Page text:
Do I Need a Power of Attorney?

The short answer is that you very well could need a Power of Attorney, but that it might not be enough to ensure your financial obligations are met when you need it most. Unfortunately, most people are completely unaware that the banks, brokerage firms, and other financial institutions that hold their money may not accept a Power of Attorney when you need it to go into effect! Scary isn't it?

Before we get into how this happens and how you might avoid it, here is a brief explanation of the purpose of the Power of Attorney. A Power of Attorney is generally created to ensure that your finances are handled when you become disabled (or "incapacitated" for those who love legal terms). You may have heard of a "Durable" Power of Attorney, which just means that it is a Power of Attorney that endures your disability (many older Powers of Attorney didn't work if you became disabled so they were not a very good disability planning tool).

There are also different types of Powers of Attorney that go into effect at different times, and while I won't bore you with the details, if you are interested in knowing more about how these documents might be utilized in your plans you can get the contact info for a Connecticut Estate Planning Attorney at my firm by clicking here.

So why is it that a Power of Attorney might not be accepted? Here are a few reasons:

  • Too  Comprehensive - sometimes a Power of Attorney will be drafted to be very broad to give the agent named in the document as much power as possible to handle the finances. The problem with this is that some institutions may not be comfortable accepting Powers of Attorney they consider to be too comprehensive, and delays may result or worse yet it might not be accepted at all. Unfortunately, drafting a very simple Power of Attorney is not the answer since the document may not be considered broad enough!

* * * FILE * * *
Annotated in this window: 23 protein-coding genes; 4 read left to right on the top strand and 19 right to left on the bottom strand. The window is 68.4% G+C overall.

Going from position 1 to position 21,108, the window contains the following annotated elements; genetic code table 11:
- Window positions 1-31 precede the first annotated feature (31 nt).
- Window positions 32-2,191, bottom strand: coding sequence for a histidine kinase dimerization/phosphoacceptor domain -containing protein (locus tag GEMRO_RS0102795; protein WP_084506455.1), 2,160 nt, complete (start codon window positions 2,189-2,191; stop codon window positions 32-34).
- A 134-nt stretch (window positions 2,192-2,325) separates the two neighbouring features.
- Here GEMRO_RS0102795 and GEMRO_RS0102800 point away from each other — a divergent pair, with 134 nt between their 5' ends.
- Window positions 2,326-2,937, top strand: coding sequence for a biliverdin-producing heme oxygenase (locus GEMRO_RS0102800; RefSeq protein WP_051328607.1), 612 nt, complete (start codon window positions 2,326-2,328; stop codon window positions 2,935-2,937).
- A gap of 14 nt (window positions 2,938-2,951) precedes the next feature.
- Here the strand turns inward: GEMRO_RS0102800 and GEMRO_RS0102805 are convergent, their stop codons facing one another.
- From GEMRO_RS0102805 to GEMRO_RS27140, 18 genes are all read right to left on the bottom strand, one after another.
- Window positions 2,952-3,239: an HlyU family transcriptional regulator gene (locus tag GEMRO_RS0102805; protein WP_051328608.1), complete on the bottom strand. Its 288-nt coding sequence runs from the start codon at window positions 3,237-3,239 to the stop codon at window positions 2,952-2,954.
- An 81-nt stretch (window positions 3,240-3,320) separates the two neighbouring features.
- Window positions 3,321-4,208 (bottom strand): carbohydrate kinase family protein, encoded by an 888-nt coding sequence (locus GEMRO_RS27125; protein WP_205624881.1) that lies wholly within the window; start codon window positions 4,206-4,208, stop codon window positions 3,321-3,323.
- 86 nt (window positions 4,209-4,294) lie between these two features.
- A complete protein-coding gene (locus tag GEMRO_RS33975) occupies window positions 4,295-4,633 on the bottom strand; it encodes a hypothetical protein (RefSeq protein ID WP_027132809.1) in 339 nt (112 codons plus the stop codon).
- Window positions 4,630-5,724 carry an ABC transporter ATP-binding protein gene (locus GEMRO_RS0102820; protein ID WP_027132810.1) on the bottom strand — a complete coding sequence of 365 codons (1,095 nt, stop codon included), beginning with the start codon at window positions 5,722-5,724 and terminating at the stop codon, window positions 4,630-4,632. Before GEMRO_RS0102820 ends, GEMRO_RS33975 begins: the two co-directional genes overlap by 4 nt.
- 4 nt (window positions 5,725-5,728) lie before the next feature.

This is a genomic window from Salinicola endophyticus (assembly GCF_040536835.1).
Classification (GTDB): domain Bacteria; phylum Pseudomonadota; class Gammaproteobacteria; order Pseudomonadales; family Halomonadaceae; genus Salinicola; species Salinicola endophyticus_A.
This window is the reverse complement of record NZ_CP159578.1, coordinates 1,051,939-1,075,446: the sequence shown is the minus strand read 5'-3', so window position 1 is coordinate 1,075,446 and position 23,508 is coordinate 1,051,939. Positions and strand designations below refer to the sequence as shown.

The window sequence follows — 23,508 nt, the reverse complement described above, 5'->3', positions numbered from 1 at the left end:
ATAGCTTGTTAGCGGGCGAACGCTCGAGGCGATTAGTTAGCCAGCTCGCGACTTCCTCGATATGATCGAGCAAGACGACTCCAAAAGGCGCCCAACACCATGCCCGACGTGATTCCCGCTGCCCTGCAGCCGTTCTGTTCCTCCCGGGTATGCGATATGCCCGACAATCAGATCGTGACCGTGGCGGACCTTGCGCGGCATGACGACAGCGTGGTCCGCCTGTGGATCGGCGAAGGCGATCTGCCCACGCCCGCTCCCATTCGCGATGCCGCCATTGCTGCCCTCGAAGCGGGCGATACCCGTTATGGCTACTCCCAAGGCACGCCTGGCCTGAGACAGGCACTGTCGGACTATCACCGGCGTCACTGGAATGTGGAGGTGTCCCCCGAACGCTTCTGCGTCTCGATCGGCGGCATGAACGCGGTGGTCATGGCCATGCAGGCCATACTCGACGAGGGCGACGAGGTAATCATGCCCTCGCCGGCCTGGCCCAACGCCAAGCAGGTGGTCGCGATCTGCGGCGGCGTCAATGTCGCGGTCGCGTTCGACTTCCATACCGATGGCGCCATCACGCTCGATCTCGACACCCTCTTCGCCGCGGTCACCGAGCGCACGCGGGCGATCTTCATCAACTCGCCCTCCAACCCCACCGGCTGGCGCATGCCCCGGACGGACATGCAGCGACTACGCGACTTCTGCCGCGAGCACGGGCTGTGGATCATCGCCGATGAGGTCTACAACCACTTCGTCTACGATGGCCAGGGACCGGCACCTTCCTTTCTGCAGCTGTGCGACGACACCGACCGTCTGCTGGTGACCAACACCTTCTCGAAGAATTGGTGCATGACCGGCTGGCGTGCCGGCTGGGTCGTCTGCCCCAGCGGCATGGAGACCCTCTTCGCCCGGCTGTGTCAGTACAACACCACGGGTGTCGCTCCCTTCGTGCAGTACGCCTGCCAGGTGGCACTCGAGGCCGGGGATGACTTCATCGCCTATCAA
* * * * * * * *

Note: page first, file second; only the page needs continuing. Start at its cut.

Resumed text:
• Too Old or "Stale" - many financial institutions will not recognize a Power of Attorney that is too old for fear that the power may have been revoked/replaced without their knowledge. How old is too old? It is 100% up to that financial institution to decide, and unless you own part of the company there is probably not much you can do about it.
  • Standard Power of Attorney Forms - some financial institutions have their own forms and may ignore any other Power of Attorney. The problems with this are pretty severe: the forms may change, there is no guarantee that you can ensure your finances are handled the way YOU want them to be handled in the event that you become disabled, it can be difficult to manage with more than one institution, etc.  

Now please take note, I am not trying to portray the financial institutions as the bad guys here. Most institutions have policies and procedures like this to protect both the clients and the institution. Unfortunately, there are plenty of bad people out there who try and take advantage of those persons they are close to and those bad people make these policies necessary.

So what is the solution?

One possible solution is a Revocable Living Trust. I am not saying that a Power of Attorney is useless, but rather that when it comes to disability planning, the Revocable Living Trust is the much better tool in most circumstances. Why? The biggest reason is that 3 rd parties respect the power of the trustee much more than the holder of a Power of Attorney. In fact, there are two provisions in the US Constitution that provide protection to instruments such as Living Trusts. These protections do not exist for the Power of Attorney. Furthermore, a properly drafted Revocable Living Trust will protect both you and the person you want to handle your finances if that person becomes disabled as well.

Does this mean that you should scrap your durable power of attorney...NO! But, if you feel like it would be beneficial to know more about these tools and how they might fit in your estate plan, you can reach out to a Connecticut Estate Planning Attorney by clicking here.